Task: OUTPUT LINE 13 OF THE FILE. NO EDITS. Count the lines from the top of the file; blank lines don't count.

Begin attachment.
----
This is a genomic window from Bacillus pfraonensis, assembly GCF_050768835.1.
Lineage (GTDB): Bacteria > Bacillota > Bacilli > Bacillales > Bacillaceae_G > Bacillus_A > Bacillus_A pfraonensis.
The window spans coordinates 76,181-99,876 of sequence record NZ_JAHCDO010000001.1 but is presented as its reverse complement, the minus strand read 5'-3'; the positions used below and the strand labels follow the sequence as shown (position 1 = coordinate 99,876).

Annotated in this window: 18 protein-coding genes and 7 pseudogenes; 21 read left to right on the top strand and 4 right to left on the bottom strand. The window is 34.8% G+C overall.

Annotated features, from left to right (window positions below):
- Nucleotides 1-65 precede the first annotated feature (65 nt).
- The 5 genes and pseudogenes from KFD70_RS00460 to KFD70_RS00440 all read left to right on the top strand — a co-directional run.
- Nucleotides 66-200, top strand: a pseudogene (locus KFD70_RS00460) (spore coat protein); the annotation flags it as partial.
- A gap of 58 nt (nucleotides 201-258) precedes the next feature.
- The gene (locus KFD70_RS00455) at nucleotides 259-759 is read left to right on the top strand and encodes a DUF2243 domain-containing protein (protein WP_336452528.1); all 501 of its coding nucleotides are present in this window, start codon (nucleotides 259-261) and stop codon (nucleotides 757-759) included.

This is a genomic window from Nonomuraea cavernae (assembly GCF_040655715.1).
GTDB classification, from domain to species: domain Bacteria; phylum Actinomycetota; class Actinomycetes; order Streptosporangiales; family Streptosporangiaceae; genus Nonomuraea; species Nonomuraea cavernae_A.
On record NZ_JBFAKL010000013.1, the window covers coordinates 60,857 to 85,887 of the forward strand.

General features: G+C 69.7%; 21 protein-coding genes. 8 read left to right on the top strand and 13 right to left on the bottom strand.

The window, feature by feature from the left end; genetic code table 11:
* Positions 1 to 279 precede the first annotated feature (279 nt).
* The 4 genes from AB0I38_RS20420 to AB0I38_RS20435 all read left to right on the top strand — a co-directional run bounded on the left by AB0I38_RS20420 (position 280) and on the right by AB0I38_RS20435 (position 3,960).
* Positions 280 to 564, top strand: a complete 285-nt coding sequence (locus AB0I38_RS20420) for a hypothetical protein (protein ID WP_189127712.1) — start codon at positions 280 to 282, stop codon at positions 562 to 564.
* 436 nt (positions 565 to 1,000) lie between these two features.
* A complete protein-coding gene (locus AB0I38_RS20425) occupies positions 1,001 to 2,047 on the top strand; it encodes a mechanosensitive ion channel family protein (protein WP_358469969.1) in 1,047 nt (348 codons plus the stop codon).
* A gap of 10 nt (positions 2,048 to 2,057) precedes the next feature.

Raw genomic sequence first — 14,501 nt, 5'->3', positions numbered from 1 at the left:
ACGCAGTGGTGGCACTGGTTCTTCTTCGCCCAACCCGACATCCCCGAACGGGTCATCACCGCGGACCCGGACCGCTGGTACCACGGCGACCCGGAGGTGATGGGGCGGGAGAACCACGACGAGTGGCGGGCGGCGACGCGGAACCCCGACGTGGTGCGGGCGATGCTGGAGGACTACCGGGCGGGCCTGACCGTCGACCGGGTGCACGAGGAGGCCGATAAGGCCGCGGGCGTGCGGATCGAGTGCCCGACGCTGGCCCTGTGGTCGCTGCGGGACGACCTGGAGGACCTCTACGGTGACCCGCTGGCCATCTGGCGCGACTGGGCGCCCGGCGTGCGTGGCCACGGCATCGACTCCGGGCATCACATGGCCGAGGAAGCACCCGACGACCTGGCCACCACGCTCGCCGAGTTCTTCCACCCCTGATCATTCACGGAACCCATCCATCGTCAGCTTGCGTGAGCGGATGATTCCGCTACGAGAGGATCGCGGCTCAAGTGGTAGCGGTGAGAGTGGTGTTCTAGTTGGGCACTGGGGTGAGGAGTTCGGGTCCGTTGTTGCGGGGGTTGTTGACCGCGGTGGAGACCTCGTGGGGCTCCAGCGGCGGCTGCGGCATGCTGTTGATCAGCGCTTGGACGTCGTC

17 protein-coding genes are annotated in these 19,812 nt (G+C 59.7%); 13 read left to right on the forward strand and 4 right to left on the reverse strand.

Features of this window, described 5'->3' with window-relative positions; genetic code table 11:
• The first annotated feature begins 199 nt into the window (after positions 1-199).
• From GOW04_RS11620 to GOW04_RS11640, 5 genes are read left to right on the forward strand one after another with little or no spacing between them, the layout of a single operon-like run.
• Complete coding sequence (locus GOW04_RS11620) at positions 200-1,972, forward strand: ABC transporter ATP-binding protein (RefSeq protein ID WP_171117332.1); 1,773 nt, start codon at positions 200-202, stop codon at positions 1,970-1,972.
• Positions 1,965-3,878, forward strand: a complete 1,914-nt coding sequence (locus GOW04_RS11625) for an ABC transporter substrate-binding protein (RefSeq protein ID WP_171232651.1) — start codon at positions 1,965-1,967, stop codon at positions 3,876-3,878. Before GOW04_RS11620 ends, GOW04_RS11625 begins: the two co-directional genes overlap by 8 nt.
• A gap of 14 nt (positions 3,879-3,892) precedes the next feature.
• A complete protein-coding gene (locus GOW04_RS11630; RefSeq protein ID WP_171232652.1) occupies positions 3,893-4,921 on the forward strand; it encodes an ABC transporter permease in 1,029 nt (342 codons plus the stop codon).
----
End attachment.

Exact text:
On record NZ_JBFAKL010000013.1, the window covers coordinates 60,857 to 85,887 of the forward strand.